Designing a pediatric recreational walker for use on uneven terrain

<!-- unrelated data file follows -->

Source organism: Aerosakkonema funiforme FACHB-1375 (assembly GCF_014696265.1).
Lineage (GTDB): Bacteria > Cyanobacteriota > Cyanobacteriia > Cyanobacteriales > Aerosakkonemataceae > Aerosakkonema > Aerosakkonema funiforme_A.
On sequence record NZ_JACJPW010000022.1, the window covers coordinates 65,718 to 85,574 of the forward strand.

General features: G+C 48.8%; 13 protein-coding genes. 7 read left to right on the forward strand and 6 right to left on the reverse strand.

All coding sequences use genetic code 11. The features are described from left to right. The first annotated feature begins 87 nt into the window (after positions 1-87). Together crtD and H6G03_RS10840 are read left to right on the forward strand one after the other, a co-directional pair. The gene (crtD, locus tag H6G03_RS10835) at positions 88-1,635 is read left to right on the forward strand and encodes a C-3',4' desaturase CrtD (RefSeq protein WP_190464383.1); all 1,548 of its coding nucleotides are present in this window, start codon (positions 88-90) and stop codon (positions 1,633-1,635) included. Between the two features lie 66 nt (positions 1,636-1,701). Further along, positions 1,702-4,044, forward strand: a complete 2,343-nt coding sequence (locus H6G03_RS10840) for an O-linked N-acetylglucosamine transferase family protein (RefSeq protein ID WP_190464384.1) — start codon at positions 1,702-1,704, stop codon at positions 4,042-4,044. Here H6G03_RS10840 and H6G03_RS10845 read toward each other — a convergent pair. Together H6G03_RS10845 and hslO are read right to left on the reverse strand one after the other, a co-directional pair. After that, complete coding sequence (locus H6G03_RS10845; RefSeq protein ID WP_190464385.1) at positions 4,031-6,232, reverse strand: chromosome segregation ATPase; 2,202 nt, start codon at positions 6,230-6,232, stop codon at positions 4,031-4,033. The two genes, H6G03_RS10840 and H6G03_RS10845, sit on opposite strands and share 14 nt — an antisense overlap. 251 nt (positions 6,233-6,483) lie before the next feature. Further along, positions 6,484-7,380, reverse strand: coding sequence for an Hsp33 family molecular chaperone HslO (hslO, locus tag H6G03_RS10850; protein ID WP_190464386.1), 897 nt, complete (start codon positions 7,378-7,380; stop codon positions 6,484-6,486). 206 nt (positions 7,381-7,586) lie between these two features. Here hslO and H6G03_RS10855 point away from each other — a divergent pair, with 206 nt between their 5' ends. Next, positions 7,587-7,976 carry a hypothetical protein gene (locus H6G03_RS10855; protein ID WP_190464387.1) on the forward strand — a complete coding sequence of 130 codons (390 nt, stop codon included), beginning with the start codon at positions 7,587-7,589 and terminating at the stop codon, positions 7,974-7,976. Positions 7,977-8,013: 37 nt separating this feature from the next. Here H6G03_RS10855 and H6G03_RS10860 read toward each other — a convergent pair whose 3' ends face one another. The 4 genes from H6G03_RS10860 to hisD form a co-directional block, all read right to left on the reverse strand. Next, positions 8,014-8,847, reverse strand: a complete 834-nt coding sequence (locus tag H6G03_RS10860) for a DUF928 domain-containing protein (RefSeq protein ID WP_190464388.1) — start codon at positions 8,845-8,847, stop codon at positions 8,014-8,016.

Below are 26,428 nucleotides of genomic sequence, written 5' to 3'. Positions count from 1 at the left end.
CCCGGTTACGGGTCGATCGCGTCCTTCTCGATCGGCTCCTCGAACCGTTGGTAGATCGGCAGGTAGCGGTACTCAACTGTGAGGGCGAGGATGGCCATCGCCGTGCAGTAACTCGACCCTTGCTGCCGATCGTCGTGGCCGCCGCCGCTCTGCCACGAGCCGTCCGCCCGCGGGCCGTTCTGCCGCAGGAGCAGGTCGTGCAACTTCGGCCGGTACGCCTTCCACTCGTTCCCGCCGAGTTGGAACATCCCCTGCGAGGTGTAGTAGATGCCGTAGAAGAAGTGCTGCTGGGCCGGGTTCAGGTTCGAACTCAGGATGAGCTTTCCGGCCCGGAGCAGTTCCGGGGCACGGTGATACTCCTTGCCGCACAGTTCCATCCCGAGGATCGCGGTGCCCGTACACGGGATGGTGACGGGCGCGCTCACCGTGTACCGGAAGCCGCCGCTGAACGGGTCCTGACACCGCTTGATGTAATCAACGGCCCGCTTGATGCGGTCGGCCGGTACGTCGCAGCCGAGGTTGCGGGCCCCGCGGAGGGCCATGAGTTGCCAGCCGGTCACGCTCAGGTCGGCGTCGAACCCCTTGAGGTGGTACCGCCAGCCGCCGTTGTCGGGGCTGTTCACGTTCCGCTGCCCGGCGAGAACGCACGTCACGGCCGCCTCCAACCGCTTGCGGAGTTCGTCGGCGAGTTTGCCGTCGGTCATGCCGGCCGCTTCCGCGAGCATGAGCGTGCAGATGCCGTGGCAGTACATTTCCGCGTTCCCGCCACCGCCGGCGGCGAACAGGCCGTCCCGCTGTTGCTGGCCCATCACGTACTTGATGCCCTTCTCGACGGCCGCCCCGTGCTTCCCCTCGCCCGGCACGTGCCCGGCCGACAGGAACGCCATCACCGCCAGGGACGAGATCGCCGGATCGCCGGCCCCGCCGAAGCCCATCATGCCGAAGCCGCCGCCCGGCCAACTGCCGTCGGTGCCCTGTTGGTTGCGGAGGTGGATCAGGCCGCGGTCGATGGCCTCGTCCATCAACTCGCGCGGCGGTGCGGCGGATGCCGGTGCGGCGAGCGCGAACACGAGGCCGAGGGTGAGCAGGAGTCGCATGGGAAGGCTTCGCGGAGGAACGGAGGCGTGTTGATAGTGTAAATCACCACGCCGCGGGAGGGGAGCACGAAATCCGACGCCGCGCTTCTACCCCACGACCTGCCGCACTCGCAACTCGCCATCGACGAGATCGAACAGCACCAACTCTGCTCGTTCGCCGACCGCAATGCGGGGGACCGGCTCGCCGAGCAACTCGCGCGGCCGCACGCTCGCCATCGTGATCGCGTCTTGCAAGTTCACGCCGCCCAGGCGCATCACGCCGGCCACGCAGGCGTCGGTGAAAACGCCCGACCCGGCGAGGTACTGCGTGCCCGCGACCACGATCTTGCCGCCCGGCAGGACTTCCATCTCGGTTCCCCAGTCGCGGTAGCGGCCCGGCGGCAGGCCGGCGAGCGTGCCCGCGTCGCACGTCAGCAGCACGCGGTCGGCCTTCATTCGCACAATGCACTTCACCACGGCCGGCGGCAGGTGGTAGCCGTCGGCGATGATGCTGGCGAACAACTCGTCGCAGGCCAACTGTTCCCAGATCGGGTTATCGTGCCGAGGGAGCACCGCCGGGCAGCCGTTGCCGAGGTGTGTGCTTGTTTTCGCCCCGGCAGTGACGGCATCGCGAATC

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It is widely known that physical activity is important for optimum physical and psychosocial health. This is especially true for those with functional limitations. The most common cause of functional limitations in childhood is cerebral palsy (CP). CP is a term that describes a group of motor function disorders typically characterized by mobility limitations related to motor function impairments. Sedentary gaming and creative activities are prolific among children in the United States. Children with CP are no exception(R. J. Palisano, 2012)(R. J. Palisano, 2012). It has been purported that increases in anaerobic fitness result in increases in aerobic fitness in children with CP. An active lifestyle is also important for healthy aging in the CP population. Group recreational physical activity has been shown to greatly improve physical and psychosocial wellbeing. Subjective enjoyment levels of recreational activity have been linked to environmental factors and individual preferences for types of recreation(Shikako-Thomas et al., 2012)(Shikako-Thomas et al., 2012). The inference then, is if a child with functional limitations caused by CP has increased access to a variety of physical activities, so increases her likelihood of gaining overall mobility, effectively preparing for healthy aging, and increasing her physical stamina. The goal of the project is to improve accessibility to outdoor recreational activities for children with mobility impairment. The project used a human centered design approach to identify key stakeholders and categorize needs appropriate to each stakeholder type: primary, secondary, and tertiary. Iterative cycles of design and stakeholder feedback were conducted and evidence based methods used to evaluate a functional prototype. A closed course was built following USDA Forest Trail Service Accessibility Guidelines(FSTAG) and subjects asked to make multiple traverses of the course with their prescribed assistive device followed by the proposed recreational walker. Objective and subjective measures were recorded and presented for review. Final design decisions were consolidated into CAD renderings.